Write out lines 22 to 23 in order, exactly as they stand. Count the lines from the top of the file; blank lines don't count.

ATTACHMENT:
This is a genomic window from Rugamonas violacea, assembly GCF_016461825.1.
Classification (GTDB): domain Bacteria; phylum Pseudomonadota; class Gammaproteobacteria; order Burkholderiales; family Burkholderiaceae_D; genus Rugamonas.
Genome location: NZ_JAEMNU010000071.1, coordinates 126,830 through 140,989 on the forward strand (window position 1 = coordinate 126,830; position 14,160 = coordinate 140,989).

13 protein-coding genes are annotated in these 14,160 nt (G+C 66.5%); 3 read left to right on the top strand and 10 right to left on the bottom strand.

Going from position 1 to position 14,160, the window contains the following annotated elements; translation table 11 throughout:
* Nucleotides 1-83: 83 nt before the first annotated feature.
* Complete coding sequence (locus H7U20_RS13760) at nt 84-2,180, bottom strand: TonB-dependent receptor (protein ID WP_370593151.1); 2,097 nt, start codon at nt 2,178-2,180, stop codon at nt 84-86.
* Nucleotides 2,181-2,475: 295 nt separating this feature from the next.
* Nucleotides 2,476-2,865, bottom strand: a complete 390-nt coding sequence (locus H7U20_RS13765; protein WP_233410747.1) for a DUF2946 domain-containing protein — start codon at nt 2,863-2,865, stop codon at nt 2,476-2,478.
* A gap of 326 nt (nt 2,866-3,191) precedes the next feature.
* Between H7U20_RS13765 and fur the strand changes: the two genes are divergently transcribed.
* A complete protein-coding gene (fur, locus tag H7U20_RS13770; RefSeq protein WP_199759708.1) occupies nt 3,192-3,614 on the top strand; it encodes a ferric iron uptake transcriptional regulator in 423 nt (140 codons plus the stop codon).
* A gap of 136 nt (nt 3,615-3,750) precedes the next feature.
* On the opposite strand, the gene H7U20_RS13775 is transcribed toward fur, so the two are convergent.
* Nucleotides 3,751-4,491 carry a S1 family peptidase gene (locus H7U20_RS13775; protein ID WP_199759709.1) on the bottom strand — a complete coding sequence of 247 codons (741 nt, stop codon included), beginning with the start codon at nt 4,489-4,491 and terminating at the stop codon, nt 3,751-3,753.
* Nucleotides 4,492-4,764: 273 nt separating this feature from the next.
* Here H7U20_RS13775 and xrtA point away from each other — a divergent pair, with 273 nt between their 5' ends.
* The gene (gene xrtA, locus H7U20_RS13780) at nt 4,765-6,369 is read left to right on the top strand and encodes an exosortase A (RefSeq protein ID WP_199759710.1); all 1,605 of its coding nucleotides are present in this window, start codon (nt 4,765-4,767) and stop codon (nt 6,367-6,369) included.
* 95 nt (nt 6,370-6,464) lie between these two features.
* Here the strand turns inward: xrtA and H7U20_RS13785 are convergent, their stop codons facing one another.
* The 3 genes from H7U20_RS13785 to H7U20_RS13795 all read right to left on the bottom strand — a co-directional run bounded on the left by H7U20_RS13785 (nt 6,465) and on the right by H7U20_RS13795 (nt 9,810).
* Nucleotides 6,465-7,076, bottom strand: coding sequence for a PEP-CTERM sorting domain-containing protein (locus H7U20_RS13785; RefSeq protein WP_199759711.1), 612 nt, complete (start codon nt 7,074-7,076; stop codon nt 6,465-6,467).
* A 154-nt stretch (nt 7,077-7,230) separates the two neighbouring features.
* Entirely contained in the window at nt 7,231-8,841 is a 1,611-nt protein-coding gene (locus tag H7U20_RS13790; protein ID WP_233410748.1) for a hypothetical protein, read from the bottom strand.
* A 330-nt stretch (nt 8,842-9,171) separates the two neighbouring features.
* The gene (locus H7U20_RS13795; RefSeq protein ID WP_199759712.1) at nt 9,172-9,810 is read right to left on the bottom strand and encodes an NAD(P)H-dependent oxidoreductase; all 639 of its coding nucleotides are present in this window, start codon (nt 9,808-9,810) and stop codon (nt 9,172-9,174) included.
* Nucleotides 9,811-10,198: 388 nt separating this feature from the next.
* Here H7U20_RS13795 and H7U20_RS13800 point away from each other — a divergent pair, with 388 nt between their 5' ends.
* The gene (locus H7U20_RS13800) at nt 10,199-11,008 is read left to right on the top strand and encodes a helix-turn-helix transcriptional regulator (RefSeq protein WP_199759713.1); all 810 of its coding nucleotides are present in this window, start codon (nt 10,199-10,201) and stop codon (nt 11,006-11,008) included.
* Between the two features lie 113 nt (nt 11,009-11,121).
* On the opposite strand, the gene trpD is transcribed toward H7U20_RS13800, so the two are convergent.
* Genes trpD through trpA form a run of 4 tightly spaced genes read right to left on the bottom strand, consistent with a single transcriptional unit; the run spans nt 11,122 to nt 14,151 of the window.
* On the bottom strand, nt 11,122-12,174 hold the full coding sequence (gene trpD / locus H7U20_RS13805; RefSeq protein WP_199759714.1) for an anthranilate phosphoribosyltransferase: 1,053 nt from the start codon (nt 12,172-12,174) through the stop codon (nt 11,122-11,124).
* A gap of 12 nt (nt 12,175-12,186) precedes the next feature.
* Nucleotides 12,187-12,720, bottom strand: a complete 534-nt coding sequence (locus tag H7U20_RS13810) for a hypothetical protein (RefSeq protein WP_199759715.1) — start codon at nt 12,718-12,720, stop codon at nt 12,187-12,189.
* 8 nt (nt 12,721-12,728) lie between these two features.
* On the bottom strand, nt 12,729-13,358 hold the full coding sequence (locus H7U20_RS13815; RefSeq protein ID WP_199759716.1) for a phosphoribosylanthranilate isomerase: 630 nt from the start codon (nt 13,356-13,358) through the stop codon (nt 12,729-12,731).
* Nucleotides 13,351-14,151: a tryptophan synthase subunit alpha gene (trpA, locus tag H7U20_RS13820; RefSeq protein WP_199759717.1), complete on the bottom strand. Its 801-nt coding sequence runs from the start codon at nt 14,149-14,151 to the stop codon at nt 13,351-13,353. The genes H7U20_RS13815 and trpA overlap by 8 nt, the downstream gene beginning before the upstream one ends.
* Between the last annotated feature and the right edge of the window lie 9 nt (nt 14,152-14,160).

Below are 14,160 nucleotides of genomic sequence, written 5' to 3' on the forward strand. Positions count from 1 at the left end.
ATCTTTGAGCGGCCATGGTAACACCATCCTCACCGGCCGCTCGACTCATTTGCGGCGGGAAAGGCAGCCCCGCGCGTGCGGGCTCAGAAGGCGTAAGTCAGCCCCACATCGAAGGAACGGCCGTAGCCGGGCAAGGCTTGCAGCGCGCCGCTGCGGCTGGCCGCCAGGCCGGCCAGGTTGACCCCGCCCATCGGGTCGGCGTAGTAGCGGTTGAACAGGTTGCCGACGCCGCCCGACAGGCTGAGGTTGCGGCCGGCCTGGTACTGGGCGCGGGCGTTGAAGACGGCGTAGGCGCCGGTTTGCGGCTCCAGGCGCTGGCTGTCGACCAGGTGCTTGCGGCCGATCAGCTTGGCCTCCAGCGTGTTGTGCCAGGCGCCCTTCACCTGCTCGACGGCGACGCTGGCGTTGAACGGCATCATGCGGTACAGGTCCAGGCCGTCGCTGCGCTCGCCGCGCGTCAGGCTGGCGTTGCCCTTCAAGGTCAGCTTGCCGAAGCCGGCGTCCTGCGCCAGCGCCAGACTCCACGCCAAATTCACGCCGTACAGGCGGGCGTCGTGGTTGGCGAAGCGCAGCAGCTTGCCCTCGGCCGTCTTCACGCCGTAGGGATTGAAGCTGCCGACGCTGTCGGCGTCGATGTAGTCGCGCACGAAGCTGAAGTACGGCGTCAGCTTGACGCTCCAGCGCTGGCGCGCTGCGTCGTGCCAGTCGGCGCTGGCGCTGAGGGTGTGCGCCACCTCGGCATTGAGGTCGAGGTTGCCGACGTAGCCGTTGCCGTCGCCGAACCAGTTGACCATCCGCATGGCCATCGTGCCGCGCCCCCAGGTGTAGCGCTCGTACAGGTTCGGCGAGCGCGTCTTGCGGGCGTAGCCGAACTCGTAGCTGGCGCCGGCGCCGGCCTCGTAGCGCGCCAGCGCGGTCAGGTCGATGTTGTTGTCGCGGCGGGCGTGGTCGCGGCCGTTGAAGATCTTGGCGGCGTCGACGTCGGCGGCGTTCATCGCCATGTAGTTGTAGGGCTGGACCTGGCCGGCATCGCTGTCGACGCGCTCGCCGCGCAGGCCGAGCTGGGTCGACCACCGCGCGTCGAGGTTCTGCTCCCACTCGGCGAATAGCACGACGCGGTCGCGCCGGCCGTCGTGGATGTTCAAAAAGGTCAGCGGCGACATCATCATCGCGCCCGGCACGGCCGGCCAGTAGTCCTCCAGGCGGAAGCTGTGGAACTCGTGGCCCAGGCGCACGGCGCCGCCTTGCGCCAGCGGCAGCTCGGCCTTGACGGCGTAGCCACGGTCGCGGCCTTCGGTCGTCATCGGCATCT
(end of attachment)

* Nucleotides 6,465-7,076, bottom strand: coding sequence for a PEP-CTERM sorting domain-containing protein (locus H7U20_RS13785; RefSeq protein WP_199759711.1), 612 nt, complete (start codon nt 7,074-7,076; stop codon nt 6,465-6,467).
* A 154-nt stretch (nt 7,077-7,230) separates the two neighbouring features.